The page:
As EOS has FirewallD enabled as a service in its latest release, I’d like to request further security enhancements on the end-user’s side.
Specifically, I’d like to suggest apparmor and unbound as services pre-installed.
Apparmor is a security framework for Linux. As a mandatory access control system, it controls individual applications and can restrict rights granularly with profiles. If an application (e.g. Firefox) is compromised, the attacker can do little damage to the system if the application runs under apparmor control.
Configuring unbound for tls-upstream dns resolution, one could use this example as an unbound.conf -file, which is not setting up any local dns-server, but just uses unbound to enhance personal privacy and security, while surfing the web (also see https://www.privacy-handbuch.de/handbuch_93c.htm):
# verbosity number, 0 is least verbose. 1 is default.
### Forwarding using DNS over TLS:
### Begin “Tls-Upstream No-Filter-Section”
# Freifunk München
# Digitalcourage e.V.
# Digitale Gesellschaft (CH) DNS Server
# Censurfridns Denmark (aka. UncensoredDNS)
# AdGuard DNS-Server OHNE Werbe- und Trackingfilter
# Mullvad DoT und DoH-Server OHNE Werbe- und Trackingfilter
### Begin “Tls-Upstream Adblocker-Section”
# Dismail.de DNS Server
# dnsforge.de DNS Server
# BlahDNS DE Server
# AdGuard DNS-Server MIT Werbe- und Trackingfilter
# Mullvad DoT und DoH-Server MIT Werbe- und Trackingfilter
I see some challenges with apparmor. The biggest one would be that it would make the EndeavourOS team responsible for ensuring the profiles are correct and up-to-date and I am not sure we have a big enough team for that.
On the unbound side, finding a default config that would work for everyone in the world seems difficult.
The named censorship-free and trusted DNS servers (“Tls-Upstream No-Filter-Section”) with no-logging policy, DNSSEC validation and anti-spoofing protection (test page) can be recommended as an alternative to the providers’ default DNS servers for those who want to switch.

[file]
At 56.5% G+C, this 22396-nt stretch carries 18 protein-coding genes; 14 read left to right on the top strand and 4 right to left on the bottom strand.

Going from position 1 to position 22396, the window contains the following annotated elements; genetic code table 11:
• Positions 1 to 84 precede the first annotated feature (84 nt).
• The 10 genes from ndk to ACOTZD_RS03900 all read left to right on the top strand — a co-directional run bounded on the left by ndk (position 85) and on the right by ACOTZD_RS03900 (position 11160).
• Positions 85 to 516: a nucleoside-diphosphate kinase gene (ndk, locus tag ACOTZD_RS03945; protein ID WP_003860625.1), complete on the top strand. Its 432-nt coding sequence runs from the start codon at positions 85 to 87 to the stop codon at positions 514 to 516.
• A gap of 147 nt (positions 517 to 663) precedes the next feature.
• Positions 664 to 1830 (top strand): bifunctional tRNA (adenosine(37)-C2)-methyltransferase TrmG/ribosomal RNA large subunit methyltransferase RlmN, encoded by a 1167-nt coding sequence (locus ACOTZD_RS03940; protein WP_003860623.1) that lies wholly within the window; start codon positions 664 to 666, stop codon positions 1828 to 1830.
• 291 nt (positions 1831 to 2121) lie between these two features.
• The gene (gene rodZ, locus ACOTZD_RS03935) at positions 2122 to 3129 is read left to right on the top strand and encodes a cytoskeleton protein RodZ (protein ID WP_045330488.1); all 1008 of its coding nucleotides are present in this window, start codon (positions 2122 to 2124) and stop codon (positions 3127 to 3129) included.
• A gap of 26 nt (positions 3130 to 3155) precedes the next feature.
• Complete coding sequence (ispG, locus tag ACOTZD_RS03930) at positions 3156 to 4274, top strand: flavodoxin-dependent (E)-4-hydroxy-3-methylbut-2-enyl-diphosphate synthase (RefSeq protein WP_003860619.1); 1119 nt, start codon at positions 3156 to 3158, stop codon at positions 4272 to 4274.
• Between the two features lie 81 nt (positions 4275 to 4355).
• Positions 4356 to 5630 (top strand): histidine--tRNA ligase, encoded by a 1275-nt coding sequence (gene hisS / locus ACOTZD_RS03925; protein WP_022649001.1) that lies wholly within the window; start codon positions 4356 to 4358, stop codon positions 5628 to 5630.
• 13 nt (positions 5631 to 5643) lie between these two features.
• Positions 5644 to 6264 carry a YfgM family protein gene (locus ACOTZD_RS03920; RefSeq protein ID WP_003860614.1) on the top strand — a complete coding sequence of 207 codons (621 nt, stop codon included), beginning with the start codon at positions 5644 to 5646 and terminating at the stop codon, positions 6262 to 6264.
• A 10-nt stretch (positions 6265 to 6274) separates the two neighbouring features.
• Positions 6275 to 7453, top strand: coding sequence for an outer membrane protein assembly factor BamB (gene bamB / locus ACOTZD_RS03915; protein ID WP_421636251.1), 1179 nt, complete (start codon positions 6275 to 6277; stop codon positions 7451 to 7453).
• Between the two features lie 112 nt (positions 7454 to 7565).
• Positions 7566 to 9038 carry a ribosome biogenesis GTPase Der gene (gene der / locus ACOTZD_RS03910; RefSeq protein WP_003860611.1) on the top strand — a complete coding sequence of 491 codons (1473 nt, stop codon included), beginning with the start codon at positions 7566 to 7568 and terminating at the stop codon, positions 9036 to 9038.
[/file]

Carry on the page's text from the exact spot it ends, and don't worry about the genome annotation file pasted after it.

The other DNS servers (“Tls-Upstream Adblocker-Section”) filter advertising, tracking and malware domains at the DNS level. All named projects are operated by independent individuals.
OK! - This is from Central Europe…
And OK! - Firejail or apparmor is a matter of choice.
And, perhaps, I was very wrong, requesting such things upfront in a new thread. Not thought-through well enough on my end, I guess.
Yet, I wanted to bring apparmor and unbound to the fore-front for users, who are interested in security issues, and ways to tackle something of an all 'round internet-censorship, which seems to be a growing issue during these days, internationally.
think it good you bring attention for usr that might find useful or not know . People want different thing so that why Endeavouros give you sold basic base… if you want more you add Better install thing than waste time removing thing you no want/need.
" Your system your rule " Hope you enjoy time on Endeavouros
IMHO, as a cybersecurity professional myself, I really think that once you start down the path of wanting to secure your system, you really need to learn and do it yourself.
Some basic security is good for everyone, but the more security you wrap around a system, the more difficult it becomes to troubleshoot if you don’t understand it. Apparmor and SELinux are good examples of this.
run all apps through Firejail (with browser apps also using hardened_malloc) - firejail also has Apparmor support
install lkrg-dkms (Linux Kernel Runtime Guard)
enable the kernel option module.sig_enforce=1 (so rootkits cannot be inserted).
I run all the above with Apparmor enabled without too many problems.
For a properly hardened kernel consider building your own (so memory addresses are not easily known) If you use any out of tree kernel modules like zfs or nvidia I make it simple to build a kernel with these modules signed too - see arch-sign-modules.
This is WAY too large of a maintenance burden to be a realistic request for the team to accomplish. The only 2 distros with a well done setup for apparmor or SELinux i know of are Ubuntu and Fedora and their derivatives. It takes a LOT of time and effort to set these up well and EOS along with most other distros simply dont have the resources to do this.
Also configuring unbound for someone who may not have the same needs as another for its use seems like it would also been non trivial to do. I personally dont like unbound and would prefer it not be there.
Hardening your system and blocking advertising and tracking requires one thing above all - a lot of time to acquire the necessary knowledge. Not every user with rather average competence has so much time to fight his way through it.
One must not forget that the fewest users attach importance to such things. Mainly because they don’t know enough, but also because they don’t care who gets access to their data.
You also have to have the muse and passion to want to do and have things like this.
As honorable as the thought process may be, I can understand that it is not possible for the EOS team to implement such things. They simply don’t have the time and the manpower.
Many users would certainly be hopelessly overwhelmed with Unbound and Apparmor. Then they would come to the forum with their problems. Who should support all this then? In the end, most would send EOS right back to /dev/null.